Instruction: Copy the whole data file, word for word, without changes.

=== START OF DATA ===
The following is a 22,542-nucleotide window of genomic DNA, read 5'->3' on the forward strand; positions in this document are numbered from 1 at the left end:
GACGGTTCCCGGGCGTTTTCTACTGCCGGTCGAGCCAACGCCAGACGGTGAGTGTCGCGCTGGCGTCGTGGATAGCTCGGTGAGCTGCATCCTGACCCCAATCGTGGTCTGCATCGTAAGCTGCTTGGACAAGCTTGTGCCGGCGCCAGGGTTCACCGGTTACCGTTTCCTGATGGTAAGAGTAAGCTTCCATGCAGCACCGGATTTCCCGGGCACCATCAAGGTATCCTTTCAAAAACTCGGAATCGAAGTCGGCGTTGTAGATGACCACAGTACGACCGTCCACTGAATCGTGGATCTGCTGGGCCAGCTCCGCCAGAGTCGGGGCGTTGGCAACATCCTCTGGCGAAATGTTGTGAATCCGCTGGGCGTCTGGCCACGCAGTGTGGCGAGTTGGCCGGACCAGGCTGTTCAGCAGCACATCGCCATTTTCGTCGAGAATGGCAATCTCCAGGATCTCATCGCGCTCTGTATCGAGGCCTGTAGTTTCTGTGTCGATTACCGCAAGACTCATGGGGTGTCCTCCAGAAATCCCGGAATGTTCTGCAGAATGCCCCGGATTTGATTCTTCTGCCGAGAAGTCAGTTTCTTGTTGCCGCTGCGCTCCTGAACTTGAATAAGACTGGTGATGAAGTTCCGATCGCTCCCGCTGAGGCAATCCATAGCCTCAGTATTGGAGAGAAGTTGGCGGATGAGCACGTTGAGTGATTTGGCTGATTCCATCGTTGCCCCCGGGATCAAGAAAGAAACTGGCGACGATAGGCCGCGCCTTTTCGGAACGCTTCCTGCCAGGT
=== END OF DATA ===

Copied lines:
The following is a 22,542-nucleotide window of genomic DNA, read 5'->3' on the forward strand; positions in this document are numbered from 1 at the left end:
GACGGTTCCCGGGCGTTTTCTACTGCCGGTCGAGCCAACGCCAGACGGTGAGTGTCGCGCTGGCGTCGTGGATAGCTCGGTGAGCTGCATCCTGACCCCAATCGTGGTCTGCATCGTAAGCTGCTTGGACAAGCTTGTGCCGGCGCCAGGGTTCACCGGTTACCGTTTCCTGATGGTAAGAGTAAGCTTCCATGCAGCACCGGATTTCCCGGGCACCATCAAGGTATCCTTTCAAAAACTCGGAATCGAAGTCGGCGTTGTAGATGACCACAGTACGACCGTCCACTGAATCGTGGATCTGCTGGGCCAGCTCCGCCAGAGTCGGGGCGTTGGCAACATCCTCTGGCGAAATGTTGTGAATCCGCTGGGCGTCTGGCCACGCAGTGTGGCGAGTTGGCCGGACCAGGCTGTTCAGCAGCACATCGCCATTTTCGTCGAGAATGGCAATCTCCAGGATCTCATCGCGCTCTGTATCGAGGCCTGTAGTTTCTGTGTCGATTACCGCAAGACTCATGGGGTGTCCTCCAGAAATCCCGGAATGTTCTGCAGAATGCCCCGGATTTGATTCTTCTGCCGAGAAGTCAGTTTCTTGTTGCCGCTGCGCTCCTGAACTTGAATAAGACTGGTGATGAAGTTCCGATCGCTCCCGCTGAGGCAATCCATAGCCTCAGTATTGGAGAGAAGTTGGCGGATGAGCACGTTGAGTGATTTGGCTGATTCCATCGTTGCCCCCGGGATCAAGAAAGAAACTGGCGACGATAGGCCGCGCCTTTTCGGAACGCTTCCTGCCAGGT